• Flip it to cook the other side for 30 seconds to one minute.
  • Take your pork out of the skillet and place it on a rack on top of a tray lined with a baking sheet.
  • Reserve all the drippings left in the heavy skillet and pour it on top of your pork.

Sous Vide Pork Tenderloin Recipe

Let’s move on to the full recipe.

Sous Vide Pork Tenderloin Recipe

Pork tenderloin is one of the leanest and tastiest parts of the pig. This sous vide tenderloin recipe will be one that you'll want to repeat often for friends and family.
5 from 1 vote
Cook Time 3 hrs
Total Time 3 hrs
Course Main Course
Cuisine American
Servings 2 people

Ingredients
  

  • 1 lb Whole Pork Tenderloin
  • 2 Cloves of garlic
  • 2 Shallots
  • 1 tbsp Olive oil or any other vegetable oil
  • 1 tbsp Unsalted butter
  • Kosher salt or coarse sea salt
  • Freshly ground black pepper
  • 6 Sprigs of fresh herbs (oregano, rosemary, or fresh thyme)

Instructions
 

  • Preheat your sous vide water bath to your desired doneness level. Refer to the time and temperature chart below.
  • Use salt and pepper to season the pork tenderloin. Chop or slice your garlic and shallots, then distribute evenly together with half of the herbs and place in the bag. Place your meat in the bag and seal airtight.
  • Place your prepared bag (with the meat and herbs inside) into the water bath for the time recommended in the chart below.
  • Once it’s fully cooked, remove your meat from the container and bag. Check the internal temperature to make sure it’s 145ºF to be safe to consume. 
  • Prepare your paper towels and carefully pat your pork tenderloin dry. Heat up your olive oil in a cast iron skillet on your stove, until the oil starts to lightly smoke.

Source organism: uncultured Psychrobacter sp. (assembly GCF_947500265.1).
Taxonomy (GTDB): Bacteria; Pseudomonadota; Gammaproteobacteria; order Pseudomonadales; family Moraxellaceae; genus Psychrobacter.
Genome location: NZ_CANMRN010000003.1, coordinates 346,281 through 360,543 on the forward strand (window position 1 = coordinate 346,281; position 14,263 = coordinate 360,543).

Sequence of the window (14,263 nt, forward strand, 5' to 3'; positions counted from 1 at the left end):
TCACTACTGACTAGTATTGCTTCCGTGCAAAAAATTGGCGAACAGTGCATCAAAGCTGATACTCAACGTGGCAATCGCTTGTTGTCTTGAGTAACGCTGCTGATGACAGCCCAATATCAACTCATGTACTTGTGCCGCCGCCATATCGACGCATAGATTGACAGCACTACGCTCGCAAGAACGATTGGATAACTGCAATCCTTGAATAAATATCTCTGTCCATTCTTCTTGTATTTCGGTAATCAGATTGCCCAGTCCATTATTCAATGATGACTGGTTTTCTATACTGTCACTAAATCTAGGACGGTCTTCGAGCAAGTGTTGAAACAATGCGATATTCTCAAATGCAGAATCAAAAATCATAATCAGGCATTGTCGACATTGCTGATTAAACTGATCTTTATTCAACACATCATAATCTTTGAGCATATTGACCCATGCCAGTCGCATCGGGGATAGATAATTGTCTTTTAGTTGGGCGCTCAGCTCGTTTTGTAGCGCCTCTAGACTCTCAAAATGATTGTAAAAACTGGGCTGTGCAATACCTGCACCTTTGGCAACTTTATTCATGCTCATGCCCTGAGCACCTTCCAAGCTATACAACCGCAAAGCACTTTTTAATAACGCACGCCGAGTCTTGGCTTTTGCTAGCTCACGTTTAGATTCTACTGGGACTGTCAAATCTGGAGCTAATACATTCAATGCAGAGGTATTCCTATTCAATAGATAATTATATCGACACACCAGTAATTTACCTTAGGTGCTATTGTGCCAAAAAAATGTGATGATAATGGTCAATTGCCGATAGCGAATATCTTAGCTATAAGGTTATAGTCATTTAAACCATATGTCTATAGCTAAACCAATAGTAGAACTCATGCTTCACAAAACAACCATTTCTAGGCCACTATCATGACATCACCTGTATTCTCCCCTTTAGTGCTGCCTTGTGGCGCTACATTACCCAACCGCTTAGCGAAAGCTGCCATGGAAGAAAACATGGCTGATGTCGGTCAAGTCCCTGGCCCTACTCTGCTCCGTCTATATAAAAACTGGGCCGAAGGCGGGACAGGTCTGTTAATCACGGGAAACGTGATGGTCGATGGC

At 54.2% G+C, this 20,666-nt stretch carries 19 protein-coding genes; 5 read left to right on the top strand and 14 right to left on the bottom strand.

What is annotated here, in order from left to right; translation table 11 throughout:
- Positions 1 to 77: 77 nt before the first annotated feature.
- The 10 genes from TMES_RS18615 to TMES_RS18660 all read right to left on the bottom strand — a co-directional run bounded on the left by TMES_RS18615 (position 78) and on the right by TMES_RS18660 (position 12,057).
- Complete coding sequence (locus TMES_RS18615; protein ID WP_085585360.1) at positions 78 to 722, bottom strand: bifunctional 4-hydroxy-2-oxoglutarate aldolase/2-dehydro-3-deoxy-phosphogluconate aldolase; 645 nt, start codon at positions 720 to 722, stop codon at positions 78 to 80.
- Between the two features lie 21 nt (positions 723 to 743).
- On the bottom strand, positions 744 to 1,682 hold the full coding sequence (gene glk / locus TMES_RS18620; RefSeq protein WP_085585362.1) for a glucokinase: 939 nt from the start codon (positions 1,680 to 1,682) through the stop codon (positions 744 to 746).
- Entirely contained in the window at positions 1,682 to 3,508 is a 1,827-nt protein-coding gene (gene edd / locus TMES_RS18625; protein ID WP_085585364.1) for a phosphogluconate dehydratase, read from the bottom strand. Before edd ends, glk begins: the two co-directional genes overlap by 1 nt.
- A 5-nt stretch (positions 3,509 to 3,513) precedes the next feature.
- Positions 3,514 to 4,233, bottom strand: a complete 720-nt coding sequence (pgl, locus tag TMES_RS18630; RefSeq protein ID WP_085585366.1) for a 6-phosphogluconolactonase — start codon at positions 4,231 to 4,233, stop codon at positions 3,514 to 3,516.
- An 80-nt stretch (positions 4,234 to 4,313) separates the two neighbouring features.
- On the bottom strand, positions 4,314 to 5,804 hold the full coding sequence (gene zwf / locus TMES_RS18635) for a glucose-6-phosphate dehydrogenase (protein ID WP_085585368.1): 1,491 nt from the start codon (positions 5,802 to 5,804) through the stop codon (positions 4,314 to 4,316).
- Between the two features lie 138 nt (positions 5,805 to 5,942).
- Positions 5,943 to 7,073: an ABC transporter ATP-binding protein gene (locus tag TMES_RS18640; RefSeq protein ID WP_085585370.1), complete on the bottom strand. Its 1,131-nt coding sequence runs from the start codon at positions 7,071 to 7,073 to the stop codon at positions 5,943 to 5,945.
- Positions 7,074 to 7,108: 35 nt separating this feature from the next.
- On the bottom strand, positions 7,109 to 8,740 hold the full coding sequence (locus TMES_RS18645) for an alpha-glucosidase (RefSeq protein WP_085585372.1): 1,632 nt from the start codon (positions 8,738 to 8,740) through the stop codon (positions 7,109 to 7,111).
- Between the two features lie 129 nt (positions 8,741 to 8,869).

• Place your pork in the hot pan using a pair of tongs. Add your butter, and the other half of your herbs, garlic and shallot for extra flavor. Cook everything in the pan for about 30 seconds, tilting the pan every so often and using a spoon to baste your pork with the herb butter, simple sauce in the large skillet.
  • Flip the pork tenderloin to cook the opposite side.
  • Take your pork out of the skillet and place it on a rack on top of a tray lined with a baking sheet.
  • Reserve all the drippings left in the heavy skillet and pour it on top of your pork.
  • Let it rest for 2 minutes – then slice it up and serve.
Keyword Pork, Pork Tenderloin

Is Pink Pork Safe?

When it comes to meat, eating any sort of animal, even fish, beef or poultry raw poses some risk, but pork is now almost as safe to eat raw as beef, and probably safer than raw beef in terms of risk to one’s health.

However, it is important to remember that all pork products are not created equal, and you need to choose well-cooked pork that has been cut correctly and is being cooked thoroughly to minimize the chances of illness.

Sous vide cooking is a perfect combination of heat and time for safe food preservation, which makes this one of the most versatile techniques in food preparation. When the temperature of the pork reaches around 130°F (54°C), bacteria are dying.